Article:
Scotland coach Gregor Townsend insists the move to change a third of the team for the final NatWest Six Nations game is mainly tactical, with the starting line-up and bench he feels is best suited to the test of facing Italy in Rome on Saturday.
After a fairly consistent selection policy throughout the competition, Townsend has sprung a few surprises, including the omission of Edinburgh lock Grant Gilchrist, who has been getting good reviews, from the 23 altogether. Tim Swinson is promoted to start alongside Glasgow team-mate Jonny Gray, with his brother Richie on the bench and in line for a first taste of Six Nations action this year after returning from injury.
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Hooker Stuart McInally has been one of Scotland’s star men in the last four games but drops to the bench and is replaced by fit-again Fraser Brown.
Tommy Seymour returns to the wing after recovering from a back injury and Nick Grigg starts at inside centre in place of Peter Horne, who had a disappointing game in the 28-8 loss to Ireland in Dublin at the weekend.
After singling out tighthead Simon Berghan for praise in Ireland, he too drops out of the squad altogether as WP Nel makes his first start since breaking his arm against Samoa and Zander Fagerson comes on to the bench.
“It’s partly because of who we are playing against, and we believe that the challenges they present and the things we are looking to do in our gameplan and the players [picked] are suited to do that,” said Townsend.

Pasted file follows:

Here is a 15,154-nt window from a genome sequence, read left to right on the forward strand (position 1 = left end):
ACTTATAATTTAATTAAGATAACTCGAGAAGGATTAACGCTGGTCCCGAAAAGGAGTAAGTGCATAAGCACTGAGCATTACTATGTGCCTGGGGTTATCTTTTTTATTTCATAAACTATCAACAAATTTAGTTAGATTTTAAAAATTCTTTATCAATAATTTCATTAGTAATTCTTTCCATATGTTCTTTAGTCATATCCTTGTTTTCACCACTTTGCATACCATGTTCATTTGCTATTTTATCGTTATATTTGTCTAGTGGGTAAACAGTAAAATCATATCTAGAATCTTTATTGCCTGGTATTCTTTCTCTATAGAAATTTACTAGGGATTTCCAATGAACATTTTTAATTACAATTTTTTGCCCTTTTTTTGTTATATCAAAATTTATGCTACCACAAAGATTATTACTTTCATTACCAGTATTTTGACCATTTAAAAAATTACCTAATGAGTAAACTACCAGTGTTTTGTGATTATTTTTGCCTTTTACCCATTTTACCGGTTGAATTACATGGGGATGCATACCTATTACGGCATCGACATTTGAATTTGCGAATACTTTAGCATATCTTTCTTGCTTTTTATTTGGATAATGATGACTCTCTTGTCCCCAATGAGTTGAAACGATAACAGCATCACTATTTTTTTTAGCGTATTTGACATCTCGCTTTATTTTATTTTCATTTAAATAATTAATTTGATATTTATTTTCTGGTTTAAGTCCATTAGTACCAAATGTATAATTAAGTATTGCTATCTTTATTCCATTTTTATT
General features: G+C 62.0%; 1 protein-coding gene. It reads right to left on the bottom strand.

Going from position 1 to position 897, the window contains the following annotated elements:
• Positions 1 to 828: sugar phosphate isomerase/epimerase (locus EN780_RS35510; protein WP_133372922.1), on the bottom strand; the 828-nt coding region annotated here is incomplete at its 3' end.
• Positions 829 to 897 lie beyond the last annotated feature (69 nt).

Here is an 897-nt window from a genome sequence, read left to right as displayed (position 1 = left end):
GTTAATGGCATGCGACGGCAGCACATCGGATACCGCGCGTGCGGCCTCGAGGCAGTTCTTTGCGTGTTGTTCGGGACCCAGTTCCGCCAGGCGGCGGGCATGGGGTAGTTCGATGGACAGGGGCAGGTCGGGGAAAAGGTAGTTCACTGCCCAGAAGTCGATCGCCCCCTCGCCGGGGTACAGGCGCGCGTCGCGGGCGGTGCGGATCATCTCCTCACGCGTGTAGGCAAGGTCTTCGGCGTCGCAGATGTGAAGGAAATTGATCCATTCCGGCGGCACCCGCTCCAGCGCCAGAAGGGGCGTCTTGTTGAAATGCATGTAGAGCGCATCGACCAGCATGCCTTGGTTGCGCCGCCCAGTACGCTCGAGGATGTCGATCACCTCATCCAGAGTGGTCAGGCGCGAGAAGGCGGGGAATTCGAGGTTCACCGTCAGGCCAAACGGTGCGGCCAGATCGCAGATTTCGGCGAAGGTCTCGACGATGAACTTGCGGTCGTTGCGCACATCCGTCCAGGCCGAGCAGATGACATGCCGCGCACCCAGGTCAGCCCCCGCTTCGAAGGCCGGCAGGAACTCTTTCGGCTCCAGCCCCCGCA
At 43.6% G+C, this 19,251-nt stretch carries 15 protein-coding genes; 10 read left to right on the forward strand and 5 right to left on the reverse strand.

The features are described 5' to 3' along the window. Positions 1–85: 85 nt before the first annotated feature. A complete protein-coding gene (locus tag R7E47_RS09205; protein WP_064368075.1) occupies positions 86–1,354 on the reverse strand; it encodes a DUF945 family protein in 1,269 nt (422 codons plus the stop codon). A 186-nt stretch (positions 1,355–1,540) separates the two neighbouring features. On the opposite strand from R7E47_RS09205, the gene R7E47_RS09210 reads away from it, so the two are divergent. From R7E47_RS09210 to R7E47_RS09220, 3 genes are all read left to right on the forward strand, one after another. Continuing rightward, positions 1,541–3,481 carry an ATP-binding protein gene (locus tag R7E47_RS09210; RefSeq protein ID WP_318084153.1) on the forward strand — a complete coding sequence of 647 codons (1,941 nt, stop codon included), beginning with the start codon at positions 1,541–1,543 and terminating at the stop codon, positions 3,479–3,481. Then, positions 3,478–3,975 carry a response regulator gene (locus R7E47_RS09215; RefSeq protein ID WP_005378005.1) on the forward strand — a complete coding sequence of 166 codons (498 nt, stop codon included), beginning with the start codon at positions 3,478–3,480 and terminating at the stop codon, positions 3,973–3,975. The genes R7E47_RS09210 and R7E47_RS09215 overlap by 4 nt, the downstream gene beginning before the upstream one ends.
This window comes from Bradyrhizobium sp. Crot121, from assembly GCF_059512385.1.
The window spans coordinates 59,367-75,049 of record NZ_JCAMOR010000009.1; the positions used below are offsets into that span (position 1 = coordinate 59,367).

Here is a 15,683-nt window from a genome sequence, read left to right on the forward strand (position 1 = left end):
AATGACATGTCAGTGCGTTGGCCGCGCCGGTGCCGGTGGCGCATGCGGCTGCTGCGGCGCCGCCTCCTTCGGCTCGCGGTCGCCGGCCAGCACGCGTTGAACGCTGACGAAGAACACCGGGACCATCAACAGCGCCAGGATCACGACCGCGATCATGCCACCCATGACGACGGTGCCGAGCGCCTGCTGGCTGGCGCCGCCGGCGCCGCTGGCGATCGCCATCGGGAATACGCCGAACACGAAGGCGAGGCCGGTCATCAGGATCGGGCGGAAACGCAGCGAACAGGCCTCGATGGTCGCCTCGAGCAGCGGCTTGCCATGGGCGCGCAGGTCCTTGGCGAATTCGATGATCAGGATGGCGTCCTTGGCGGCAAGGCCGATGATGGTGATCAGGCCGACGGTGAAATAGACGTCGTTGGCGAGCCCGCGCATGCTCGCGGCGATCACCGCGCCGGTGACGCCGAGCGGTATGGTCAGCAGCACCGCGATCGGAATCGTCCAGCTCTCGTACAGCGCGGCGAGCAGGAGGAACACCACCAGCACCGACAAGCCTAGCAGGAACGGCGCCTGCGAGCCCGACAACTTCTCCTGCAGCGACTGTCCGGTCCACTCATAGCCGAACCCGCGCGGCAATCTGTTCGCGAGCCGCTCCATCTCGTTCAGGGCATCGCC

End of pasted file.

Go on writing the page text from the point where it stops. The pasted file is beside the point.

“Tommy coming back from injury is a boost. He would have been selected last week. There’s the availabitlity of quality players; Richie has played two games so he come onto the bench.
“Zander has trained for three weeks. It is the right time to bring them back.
“Also, the management of energy. Stuart McInally has been outstanding and we believe we can make good use of him off the bench, and we are confident that Fraser can do a good job at the beginning.”
Townsend said the squad are determined that a campaign which has contained crushing lows and dizzying highs should be ended in the most positive fashion possible.
“If we were to lose we would be pretty disappointed, given the effort we have put in,” said the coach. “To lose two in a row would be disappointing. Losing your last game is never enjoyable.
“Wining would be progress. It would show the players have learned. But we know it will be tough as Italy are at home and have shown they can be very good in parts of the game.
“They will play with commitment and will stretch the play wide.”
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